Infographic: The Evolution Of The Batman Logo, From 1940 To Today
Um, Bruce, how about some brand consistency?12 Comments1.9k915
Unlike other superheroes’ emblems, which really don’t serve much of a purpose outside of adorning their costumes, the Caped Crusader’s iconic logo has a vital function: When shining on the skies above Gotham, the silhouette alerts Batman that it’s time for action. For the sake of clarity in times of peril, you’d think it would make sense to keep this all-important signal consistent throughout the years. But apparently, that’s not the case. According to this infographic, the CEO of Wayne Enterprises has overhauled the visual identity of his other venture some 30 times since he founded it in 1940.
Designed by Cathryn Laver from Calm the Ham, the graphic traces the evolution of the Batman logo from its earliest iterations in the comics of the 1940s through its use in Adam West’s delightfully campy TV take in the ’60s, Frank Miller’s dark graphic novels in the ’80s, and George Clooney and his nipple suit in the ’90s, and ends with the multimillion-dollar Dark Knight films today. The genus is always quite clearly bat, but unique species abound.
Some are simplified illustrations of Batman himself–a few even including his masked mug–while others are stylized versions of the real thing. Some over the years have done double duty as the hero’s nonlethal weapon of choice, the Batarang. Others are decidedly less aerodynamic.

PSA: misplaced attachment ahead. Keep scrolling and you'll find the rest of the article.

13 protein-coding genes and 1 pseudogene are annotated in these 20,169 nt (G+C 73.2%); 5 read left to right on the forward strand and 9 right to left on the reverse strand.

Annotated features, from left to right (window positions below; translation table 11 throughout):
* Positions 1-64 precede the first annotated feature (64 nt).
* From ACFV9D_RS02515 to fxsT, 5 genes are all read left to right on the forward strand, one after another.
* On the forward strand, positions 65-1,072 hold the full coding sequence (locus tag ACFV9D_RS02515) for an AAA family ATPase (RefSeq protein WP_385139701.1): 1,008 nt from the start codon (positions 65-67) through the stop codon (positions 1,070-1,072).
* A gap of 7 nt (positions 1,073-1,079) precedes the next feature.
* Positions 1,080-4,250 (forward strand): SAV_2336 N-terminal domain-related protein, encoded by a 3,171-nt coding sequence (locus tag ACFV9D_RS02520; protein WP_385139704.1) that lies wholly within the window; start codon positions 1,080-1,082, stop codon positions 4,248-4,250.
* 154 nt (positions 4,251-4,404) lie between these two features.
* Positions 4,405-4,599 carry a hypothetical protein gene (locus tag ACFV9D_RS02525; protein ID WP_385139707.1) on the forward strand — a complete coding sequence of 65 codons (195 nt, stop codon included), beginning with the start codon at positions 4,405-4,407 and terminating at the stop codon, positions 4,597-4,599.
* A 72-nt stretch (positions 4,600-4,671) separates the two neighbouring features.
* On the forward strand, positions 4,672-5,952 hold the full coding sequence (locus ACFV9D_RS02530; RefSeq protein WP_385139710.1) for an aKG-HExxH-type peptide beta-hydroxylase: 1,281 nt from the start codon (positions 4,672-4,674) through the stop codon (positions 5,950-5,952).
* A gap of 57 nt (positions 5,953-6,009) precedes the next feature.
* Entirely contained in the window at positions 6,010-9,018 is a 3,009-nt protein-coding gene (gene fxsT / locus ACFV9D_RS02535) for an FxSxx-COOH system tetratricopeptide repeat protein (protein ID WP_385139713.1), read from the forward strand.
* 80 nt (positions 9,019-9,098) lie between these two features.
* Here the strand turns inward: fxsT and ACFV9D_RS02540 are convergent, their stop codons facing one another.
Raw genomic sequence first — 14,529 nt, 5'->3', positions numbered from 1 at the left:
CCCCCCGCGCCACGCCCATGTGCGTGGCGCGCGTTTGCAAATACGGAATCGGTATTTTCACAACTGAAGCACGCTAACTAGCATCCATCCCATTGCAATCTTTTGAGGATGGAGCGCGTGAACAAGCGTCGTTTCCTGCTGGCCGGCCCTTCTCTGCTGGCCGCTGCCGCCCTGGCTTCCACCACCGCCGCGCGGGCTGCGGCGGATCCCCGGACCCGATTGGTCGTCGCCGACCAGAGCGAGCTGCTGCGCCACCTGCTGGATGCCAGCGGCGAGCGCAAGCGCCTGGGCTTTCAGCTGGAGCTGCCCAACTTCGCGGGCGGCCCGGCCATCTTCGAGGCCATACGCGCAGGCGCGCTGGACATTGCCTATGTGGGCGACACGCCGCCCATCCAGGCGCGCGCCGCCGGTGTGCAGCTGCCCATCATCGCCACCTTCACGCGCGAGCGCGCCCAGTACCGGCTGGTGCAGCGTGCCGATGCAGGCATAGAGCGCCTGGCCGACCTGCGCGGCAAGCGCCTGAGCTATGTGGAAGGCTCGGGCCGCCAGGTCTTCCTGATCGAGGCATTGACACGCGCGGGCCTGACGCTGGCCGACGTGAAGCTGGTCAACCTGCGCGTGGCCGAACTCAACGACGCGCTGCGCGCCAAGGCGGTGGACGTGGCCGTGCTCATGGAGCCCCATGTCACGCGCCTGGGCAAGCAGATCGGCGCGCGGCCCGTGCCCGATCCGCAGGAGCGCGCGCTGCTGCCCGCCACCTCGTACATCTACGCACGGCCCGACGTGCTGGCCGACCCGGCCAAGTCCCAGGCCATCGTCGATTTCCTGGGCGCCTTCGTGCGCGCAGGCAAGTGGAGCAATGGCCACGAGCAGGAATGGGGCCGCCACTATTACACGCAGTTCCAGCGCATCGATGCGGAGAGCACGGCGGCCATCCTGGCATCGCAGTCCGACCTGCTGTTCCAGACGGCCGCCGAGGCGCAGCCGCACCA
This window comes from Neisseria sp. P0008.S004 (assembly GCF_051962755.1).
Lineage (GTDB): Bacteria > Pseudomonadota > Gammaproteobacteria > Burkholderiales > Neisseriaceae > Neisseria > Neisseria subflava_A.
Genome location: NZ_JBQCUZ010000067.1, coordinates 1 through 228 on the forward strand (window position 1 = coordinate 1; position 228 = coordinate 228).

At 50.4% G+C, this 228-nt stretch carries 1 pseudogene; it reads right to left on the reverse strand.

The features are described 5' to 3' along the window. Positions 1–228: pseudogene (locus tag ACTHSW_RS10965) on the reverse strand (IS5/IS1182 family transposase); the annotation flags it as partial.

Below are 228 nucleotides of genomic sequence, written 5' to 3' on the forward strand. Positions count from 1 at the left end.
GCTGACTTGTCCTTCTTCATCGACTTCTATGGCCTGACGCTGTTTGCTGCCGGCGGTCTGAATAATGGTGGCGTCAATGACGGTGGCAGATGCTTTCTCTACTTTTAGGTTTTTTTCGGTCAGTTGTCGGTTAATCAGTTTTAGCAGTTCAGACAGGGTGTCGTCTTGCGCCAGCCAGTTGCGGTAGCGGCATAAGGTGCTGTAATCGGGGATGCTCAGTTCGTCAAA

Laver says she drew inspiration from a similar, though less comprehensive image she saw on the web a few years back, as well as a YouTube video showing the icon’s transformation over the years. Her research into the comics and graphic novels turned up a surprising trove of designs, though as she moved into the movie-era and saw Batman becoming an increasingly multifaceted (and consequently diffuse) marketing and merchandise juggernaut, things became thornier. “It was tricky [deciding] which logos to feature as some were on the bat suit and others were the comic and promotional logos,” Laver notes. “Quite interesting to see which was used where.”
She points out that the symbol for the 1998 comic series, the Batman Chronicles, is the definitive modern take for most, though she finds Christopher Nolan’s sleek, flat-top bat a suitable update. But looking at all the variations that have come and gone over the years, one just hopes Commissioner Gordon made it clear early on to the man behind the mask: Sure, you can change it, but you’re responsible for installing the new bat signal.
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